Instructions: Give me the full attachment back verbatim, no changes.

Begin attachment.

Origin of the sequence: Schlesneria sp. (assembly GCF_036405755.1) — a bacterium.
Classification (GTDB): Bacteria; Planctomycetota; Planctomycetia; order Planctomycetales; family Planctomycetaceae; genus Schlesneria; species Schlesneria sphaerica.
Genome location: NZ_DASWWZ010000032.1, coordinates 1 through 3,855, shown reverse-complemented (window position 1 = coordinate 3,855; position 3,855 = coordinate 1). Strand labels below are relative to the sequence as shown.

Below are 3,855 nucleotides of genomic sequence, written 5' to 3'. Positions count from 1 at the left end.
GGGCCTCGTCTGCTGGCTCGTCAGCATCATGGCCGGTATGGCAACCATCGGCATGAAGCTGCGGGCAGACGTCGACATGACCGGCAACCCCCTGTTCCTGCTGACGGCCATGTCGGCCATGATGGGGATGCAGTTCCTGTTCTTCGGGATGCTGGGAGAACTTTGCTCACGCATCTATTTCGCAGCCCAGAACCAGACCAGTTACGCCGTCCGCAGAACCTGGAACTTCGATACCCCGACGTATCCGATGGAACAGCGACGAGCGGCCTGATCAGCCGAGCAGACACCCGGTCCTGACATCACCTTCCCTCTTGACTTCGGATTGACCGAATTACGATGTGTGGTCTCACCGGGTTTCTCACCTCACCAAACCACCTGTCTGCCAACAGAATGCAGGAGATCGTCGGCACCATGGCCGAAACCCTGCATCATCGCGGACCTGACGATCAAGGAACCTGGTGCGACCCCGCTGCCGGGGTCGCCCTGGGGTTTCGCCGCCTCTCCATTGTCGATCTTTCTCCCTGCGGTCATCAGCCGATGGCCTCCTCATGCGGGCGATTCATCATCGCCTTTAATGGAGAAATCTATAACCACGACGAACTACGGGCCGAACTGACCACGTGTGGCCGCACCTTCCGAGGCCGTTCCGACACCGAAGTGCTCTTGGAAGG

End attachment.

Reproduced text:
Origin of the sequence: Schlesneria sp. (assembly GCF_036405755.1) — a bacterium.
Classification (GTDB): Bacteria; Planctomycetota; Planctomycetia; order Planctomycetales; family Planctomycetaceae; genus Schlesneria; species Schlesneria sphaerica.
Genome location: NZ_DASWWZ010000032.1, coordinates 1 through 3,855, shown reverse-complemented (window position 1 = coordinate 3,855; position 3,855 = coordinate 1). Strand labels below are relative to the sequence as shown.

Below are 3,855 nucleotides of genomic sequence, written 5' to 3'. Positions count from 1 at the left end.
GGGCCTCGTCTGCTGGCTCGTCAGCATCATGGCCGGTATGGCAACCATCGGCATGAAGCTGCGGGCAGACGTCGACATGACCGGCAACCCCCTGTTCCTGCTGACGGCCATGTCGGCCATGATGGGGATGCAGTTCCTGTTCTTCGGGATGCTGGGAGAACTTTGCTCACGCATCTATTTCGCAGCCCAGAACCAGACCAGTTACGCCGTCCGCAGAACCTGGAACTTCGATACCCCGACGTATCCGATGGAACAGCGACGAGCGGCCTGATCAGCCGAGCAGACACCCGGTCCTGACATCACCTTCCCTCTTGACTTCGGATTGACCGAATTACGATGTGTGGTCTCACCGGGTTTCTCACCTCACCAAACCACCTGTCTGCCAACAGAATGCAGGAGATCGTCGGCACCATGGCCGAAACCCTGCATCATCGCGGACCTGACGATCAAGGAACCTGGTGCGACCCCGCTGCCGGGGTCGCCCTGGGGTTTCGCCGCCTCTCCATTGTCGATCTTTCTCCCTGCGGTCATCAGCCGATGGCCTCCTCATGCGGGCGATTCATCATCGCCTTTAATGGAGAAATCTATAACCACGACGAACTACGGGCCGAACTGACCACGTGTGGCCGCACCTTCCGAGGCCGTTCCGACACCGAAGTGCTCTTGGAAGG